Expanding the Frontiers of Pharmacy Practice (III)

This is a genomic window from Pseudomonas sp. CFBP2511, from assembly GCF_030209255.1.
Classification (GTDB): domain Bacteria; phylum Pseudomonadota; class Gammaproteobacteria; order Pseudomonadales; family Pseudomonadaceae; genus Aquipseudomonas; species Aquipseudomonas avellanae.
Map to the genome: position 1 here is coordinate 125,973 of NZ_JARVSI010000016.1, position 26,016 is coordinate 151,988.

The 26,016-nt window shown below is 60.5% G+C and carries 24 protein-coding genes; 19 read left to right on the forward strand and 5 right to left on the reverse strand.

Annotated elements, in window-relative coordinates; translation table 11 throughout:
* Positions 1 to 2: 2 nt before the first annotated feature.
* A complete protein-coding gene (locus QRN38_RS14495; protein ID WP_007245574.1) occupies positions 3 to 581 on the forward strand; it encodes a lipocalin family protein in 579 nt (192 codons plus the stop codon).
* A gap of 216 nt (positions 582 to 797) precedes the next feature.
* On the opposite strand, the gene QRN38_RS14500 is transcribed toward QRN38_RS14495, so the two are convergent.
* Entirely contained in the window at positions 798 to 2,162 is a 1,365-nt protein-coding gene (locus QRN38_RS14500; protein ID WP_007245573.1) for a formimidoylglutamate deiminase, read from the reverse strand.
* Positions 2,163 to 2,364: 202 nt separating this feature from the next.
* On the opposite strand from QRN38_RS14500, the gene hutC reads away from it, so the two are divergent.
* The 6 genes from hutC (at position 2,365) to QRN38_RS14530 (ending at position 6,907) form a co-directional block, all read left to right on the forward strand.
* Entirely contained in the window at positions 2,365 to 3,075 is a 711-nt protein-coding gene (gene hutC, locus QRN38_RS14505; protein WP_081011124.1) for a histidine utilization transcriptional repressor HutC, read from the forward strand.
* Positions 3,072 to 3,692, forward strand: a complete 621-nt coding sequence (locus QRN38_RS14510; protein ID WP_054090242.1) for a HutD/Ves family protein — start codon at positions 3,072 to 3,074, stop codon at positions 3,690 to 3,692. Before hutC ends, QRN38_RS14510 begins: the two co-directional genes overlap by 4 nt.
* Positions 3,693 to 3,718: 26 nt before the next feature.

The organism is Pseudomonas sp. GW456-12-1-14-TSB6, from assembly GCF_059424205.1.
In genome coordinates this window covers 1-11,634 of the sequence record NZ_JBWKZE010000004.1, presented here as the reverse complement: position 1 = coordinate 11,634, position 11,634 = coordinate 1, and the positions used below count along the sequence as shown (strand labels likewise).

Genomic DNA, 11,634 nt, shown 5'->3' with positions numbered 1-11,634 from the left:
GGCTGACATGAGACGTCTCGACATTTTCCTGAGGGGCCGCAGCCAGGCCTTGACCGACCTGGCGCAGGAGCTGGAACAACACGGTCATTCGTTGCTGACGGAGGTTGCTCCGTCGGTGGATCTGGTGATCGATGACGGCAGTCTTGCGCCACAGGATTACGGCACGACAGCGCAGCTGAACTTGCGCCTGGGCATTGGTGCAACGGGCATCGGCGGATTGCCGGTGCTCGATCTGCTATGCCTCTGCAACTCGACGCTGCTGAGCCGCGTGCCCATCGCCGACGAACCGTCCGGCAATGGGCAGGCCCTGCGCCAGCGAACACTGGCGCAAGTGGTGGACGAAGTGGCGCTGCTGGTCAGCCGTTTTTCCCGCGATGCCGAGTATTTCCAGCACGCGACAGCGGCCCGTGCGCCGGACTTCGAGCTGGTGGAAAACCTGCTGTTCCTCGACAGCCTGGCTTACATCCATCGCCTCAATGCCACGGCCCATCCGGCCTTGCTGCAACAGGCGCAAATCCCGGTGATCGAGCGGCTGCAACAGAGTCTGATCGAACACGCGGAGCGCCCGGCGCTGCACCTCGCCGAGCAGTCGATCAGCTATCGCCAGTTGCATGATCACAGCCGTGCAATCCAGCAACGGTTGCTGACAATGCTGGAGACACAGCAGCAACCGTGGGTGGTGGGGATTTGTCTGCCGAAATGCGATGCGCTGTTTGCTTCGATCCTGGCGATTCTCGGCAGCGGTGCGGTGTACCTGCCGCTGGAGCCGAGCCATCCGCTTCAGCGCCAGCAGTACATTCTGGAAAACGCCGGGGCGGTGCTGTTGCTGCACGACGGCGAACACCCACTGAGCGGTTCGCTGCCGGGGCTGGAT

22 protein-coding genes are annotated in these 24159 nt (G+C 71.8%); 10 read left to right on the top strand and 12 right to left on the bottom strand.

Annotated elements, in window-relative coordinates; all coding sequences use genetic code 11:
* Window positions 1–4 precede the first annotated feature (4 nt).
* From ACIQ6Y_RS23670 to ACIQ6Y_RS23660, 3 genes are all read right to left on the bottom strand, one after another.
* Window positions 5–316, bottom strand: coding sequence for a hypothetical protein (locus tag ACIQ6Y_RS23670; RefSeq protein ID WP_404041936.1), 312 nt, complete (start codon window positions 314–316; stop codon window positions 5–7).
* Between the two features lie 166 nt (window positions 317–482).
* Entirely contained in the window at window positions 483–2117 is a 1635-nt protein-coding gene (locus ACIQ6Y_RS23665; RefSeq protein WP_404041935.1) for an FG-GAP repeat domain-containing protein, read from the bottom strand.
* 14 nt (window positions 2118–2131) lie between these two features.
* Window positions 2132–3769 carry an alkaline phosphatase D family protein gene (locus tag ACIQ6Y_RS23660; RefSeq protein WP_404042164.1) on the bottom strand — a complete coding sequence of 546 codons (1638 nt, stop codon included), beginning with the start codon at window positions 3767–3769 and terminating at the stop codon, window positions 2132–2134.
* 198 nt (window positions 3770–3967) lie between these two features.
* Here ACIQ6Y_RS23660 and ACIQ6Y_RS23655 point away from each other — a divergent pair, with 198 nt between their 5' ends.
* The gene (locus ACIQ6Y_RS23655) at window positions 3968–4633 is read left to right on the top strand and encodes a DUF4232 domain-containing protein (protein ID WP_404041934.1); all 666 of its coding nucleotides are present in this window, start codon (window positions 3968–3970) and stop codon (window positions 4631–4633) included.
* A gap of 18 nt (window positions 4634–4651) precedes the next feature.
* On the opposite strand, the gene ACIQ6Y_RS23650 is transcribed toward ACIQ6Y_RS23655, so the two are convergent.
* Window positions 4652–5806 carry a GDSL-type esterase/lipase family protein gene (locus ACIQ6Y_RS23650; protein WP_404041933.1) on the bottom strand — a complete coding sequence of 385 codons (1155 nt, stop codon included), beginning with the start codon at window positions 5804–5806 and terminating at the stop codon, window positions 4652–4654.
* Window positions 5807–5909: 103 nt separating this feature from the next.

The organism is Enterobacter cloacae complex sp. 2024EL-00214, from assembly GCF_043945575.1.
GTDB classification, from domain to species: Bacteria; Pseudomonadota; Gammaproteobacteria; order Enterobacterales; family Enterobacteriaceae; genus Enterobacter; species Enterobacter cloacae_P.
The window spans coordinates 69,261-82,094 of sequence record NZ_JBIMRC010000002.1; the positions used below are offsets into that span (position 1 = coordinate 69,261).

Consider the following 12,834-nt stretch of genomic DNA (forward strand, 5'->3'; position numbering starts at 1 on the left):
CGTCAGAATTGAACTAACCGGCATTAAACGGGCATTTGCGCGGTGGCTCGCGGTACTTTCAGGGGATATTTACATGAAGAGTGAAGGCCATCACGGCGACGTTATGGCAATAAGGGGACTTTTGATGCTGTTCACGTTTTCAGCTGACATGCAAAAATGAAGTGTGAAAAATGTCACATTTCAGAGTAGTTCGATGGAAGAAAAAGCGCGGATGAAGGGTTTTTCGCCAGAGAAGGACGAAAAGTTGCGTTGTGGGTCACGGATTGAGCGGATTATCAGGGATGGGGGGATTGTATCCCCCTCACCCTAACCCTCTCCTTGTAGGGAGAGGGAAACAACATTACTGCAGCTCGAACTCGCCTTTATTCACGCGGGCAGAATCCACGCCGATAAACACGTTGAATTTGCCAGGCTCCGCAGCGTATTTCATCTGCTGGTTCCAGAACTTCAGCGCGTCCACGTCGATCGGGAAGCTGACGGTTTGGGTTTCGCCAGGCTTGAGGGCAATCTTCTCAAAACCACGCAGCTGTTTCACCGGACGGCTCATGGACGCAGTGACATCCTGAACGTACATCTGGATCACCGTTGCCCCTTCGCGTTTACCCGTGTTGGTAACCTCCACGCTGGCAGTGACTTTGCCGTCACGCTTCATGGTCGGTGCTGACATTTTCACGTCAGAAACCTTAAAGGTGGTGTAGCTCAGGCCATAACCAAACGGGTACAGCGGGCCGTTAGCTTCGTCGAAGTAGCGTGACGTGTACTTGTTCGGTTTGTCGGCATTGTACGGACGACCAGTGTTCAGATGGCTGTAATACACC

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Casey Tak, PhD, MPH - University of North Carolina Eschelman School of Pharmacy and - Karen Gunning, PharmD, BCPS, BCACP - University of Utah College of Pharmacy - talk with us about hormonal contraception and how pharmacists in community and ambulatory care settings can increase women's access to care. Key Lessons: A variety of contraceptive methods have been available through pharmacies for decades but many states now permit pharmacists to directly "provide" hormonal contraception without a prescription. A state-wide standing order is the most common mechanism for authorizing pharmacists to provide hormonal contraception directly to patients, but state laws and regulations vary. The CDC Guidance for Healthcare Providers - US Medical Eligibility Criteria do not require a woman to have a pelvic exam prior to receiving hormonal contraception. The pharmacist needs to ask about and document the patient's medical and medication history, take the patient's blood pressure, and inquire about contraceptive preferences before providing hormonal contraception. Some states require pharmacists to refer patients to a primary care provider to receive recommended preventive care, such as pelvic exams, breast exams, and Pap smears.  Even when this is not required by state law, it's a best practice to ensure all women are receiving appropriate health maintenance services. Insurance coverage for pharmacist-provided hormonal contraception is not universal - many private insurance plans do not cover the cost of hormonal contraception or compensate for the pharmacist's time.  However, Medicaid programs often do (varies by state). Increasing access to hormonal contraception is good public policy because it can positively impact Medicaid costs by reducing unintended pregnancies, high-risk pregnancies, and infant mortality. Student pharmacists can (and have) played an important role in advocating for pharmacist-provided hormonal contraction.